End of the government shutdown
On January 25th, 2019, Donald Trump signed a bill to end the government shutdown that began in late 2018 because of disagreement about border security funding.
After a long standoff between Donald Trump and the Democrats in control of the House of Representatives - where Trump insisted on getting money for a border wall, and the Democrats insisted they would not give it to him - Trump finally gave in and put an end to the shutdown, even though he did not get any money for his wall.
Most analysts viewed this as a political defeat for Donald Trump - he put a lot of US workers through great difficulties, and he ended up achieving nothing. However, Trump tried to spin the story in a more positive light, and maintained his claims about border security being a top priority.
The bill that ended the shutdown only provided temporary funding, so a new solution had to be found before February 15th. As the deadline approached, Democrats and Republicans came together in the House and Senate to finally approve a lasting funding bill. The bill provided $1.375 billion for 'more fencing' and other border security measures, but not nearly the $5.7 billion that Trump wanted for his border wall - yet another political defeat for him.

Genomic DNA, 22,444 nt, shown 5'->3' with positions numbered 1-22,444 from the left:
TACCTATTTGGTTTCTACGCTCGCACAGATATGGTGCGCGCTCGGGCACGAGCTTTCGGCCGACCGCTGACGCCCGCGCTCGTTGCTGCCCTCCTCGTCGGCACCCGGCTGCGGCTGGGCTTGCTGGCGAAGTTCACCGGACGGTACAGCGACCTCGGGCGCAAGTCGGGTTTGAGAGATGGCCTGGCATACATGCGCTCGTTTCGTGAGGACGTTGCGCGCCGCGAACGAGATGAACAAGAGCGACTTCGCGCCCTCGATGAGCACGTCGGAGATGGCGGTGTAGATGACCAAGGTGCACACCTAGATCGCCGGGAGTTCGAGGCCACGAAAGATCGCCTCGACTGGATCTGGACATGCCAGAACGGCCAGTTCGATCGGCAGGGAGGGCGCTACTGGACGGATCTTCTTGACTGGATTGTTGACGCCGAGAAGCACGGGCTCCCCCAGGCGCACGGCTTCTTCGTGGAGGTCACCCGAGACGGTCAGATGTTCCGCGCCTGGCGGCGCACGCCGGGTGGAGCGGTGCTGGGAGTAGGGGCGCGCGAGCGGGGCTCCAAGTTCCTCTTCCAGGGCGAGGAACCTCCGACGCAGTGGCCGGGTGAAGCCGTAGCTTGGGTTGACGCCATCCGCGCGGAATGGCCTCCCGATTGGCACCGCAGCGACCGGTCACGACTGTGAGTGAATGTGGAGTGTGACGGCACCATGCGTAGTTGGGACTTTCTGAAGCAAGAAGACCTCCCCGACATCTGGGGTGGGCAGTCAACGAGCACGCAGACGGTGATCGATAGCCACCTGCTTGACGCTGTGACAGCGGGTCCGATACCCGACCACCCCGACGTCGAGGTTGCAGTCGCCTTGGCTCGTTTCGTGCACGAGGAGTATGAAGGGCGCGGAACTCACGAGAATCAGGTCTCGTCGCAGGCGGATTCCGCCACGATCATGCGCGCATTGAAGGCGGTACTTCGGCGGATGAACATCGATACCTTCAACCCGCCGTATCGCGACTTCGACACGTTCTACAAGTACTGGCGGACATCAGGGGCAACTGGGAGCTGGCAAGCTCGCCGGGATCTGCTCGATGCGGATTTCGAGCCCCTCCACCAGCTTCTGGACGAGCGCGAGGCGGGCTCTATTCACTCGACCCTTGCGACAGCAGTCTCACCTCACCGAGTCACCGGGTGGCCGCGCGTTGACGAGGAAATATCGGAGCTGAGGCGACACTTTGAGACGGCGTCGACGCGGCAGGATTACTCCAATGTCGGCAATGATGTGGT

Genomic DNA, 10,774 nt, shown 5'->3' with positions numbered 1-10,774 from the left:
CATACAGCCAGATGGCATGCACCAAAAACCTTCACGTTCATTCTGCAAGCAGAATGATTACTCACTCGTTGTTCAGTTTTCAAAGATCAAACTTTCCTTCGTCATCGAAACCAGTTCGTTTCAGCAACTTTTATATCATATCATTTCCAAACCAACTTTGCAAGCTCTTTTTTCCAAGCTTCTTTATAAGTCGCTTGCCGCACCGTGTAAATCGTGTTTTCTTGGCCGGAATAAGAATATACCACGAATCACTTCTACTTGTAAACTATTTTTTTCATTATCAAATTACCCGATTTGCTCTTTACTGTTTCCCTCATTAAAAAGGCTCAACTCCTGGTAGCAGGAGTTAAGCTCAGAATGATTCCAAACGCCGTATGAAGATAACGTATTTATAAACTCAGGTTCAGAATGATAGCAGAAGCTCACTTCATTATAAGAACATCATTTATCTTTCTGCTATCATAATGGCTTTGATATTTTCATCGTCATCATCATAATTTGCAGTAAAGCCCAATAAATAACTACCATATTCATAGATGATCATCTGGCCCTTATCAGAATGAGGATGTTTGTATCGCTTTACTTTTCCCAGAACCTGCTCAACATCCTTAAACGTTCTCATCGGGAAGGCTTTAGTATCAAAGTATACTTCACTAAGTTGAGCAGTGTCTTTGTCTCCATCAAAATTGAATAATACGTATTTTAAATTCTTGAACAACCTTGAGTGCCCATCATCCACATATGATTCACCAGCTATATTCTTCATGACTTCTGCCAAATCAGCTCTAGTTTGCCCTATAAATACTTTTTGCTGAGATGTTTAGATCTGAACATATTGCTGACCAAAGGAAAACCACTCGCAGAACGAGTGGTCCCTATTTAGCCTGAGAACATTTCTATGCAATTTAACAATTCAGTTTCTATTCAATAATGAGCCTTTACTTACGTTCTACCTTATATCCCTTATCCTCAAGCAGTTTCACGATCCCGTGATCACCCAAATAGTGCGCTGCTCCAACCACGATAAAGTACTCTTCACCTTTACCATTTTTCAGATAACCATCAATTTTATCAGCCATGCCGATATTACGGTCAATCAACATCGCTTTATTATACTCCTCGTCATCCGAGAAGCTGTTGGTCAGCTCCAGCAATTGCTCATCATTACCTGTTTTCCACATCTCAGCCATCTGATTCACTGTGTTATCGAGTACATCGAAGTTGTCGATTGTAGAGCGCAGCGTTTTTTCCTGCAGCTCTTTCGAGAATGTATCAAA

However, Trump proceeded to declare a national emergency, allowing him to bypass Congress in order to get the money needed to build his wall. This move has been heavily criticised by both Democrats and some Republicans, and it is expected that Trump will face many legal challenges because of his controversial move.
Second North Korea summit
In he final week of February, Donald Trump attended a summit with North Korean leader Kim Jong-Un. The summit took place in Vietnam, on neutral ground.
The purpose of the meeting was to discuss a possible nuclear deal with North Korea – ideally resulting in nuclear disarmament on the North Korean side, and in lifting of sanctions on the US side. Talks initially seemed to be going well, but then Trump abruptly decided to cut the summit short, walking away with no concrete deal on the table.
It is unclear exactly what caused the talks to break down, but the Trump administration has stated that it turned out Kim Jong-Un expected all sanctions to be lifted in exchange for only partial nuclear disarmament – which would have been a bad deal for the US. North Korea has disputed this story, however, claiming that the US administration were the ones who came in with unrealistic expectations.
Reactions to the failed summit have been mixed. Republican defenders of Trump claim that it was wise of the President to walk out rather than end with a bad deal, while his oppon...